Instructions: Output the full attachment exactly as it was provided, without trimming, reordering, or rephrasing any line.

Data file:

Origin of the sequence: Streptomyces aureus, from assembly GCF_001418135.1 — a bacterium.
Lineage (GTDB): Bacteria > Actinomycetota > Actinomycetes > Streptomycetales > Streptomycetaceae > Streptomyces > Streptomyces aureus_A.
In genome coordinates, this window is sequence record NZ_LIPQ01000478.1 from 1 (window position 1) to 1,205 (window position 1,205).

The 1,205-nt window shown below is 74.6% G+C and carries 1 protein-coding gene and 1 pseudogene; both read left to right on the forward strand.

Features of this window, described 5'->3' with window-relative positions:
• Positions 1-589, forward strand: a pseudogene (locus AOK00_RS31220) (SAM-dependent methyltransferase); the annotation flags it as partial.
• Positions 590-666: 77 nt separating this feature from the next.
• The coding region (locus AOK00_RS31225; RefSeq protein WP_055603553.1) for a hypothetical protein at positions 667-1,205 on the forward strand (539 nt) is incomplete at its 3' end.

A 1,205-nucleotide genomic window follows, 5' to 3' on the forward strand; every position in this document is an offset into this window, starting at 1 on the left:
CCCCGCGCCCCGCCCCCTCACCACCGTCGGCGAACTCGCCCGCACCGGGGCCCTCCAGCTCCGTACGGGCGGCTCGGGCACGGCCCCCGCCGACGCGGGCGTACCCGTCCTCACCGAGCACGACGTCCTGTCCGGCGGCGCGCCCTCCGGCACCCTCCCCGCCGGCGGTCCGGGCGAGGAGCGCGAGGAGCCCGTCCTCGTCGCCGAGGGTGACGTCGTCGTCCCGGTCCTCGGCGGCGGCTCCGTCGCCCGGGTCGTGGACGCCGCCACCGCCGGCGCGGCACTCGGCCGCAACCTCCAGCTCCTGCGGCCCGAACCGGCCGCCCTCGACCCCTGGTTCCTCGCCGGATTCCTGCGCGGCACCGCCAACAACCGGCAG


Origin of the sequence: Streptomyces aureus, from assembly GCF_001418135.1 — a bacterium.
Lineage (GTDB): Bacteria > Actinomycetota > Actinomycetes > Streptomycetales > Streptomycetaceae > Streptomyces > Streptomyces aureus_A.
In genome coordinates, this window is sequence record NZ_LIPQ01000478.1 from 1 (window position 1) to 1,205 (window position 1,205).

The 1,205-nt window shown below is 74.6% G+C and carries 1 protein-coding gene and 1 pseudogene; both read left to right on the forward strand.

Features of this window, described 5'->3' with window-relative positions:
• Positions 1-589, forward strand: a pseudogene (locus AOK00_RS31220) (SAM-dependent methyltransferase); the annotation flags it as partial.
• Positions 590-666: 77 nt separating this feature from the next.
• The coding region (locus AOK00_RS31225; RefSeq protein WP_055603553.1) for a hypothetical protein at positions 667-1,205 on the forward strand (539 nt) is incomplete at its 3' end.

A 1,205-nucleotide genomic window follows, 5' to 3' on the forward strand; every position in this document is an offset into this window, starting at 1 on the left:
CCCCGCGCCCCGCCCCCTCACCACCGTCGGCGAACTCGCCCGCACCGGGGCCCTCCAGCTCCGTACGGGCGGCTCGGGCACGGCCCCCGCCGACGCGGGCGTACCCGTCCTCACCGAGCACGACGTCCTGTCCGGCGGCGCGCCCTCCGGCACCCTCCCCGCCGGCGGTCCGGGCGAGGAGCGCGAGGAGCCCGTCCTCGTCGCCGAGGGTGACGTCGTCGTCCCGGTCCTCGGCGGCGGCTCCGTCGCCCGGGTCGTGGACGCCGCCACCGCCGGCGCGGCACTCGGCCGCAACCTCCAGCTCCTGCGGCCCGAACCGGCCGCCCTCGACCCCTGGTTCCTCGCCGGATTCCTGCGCGGCACCGCCAACAACCGGCAG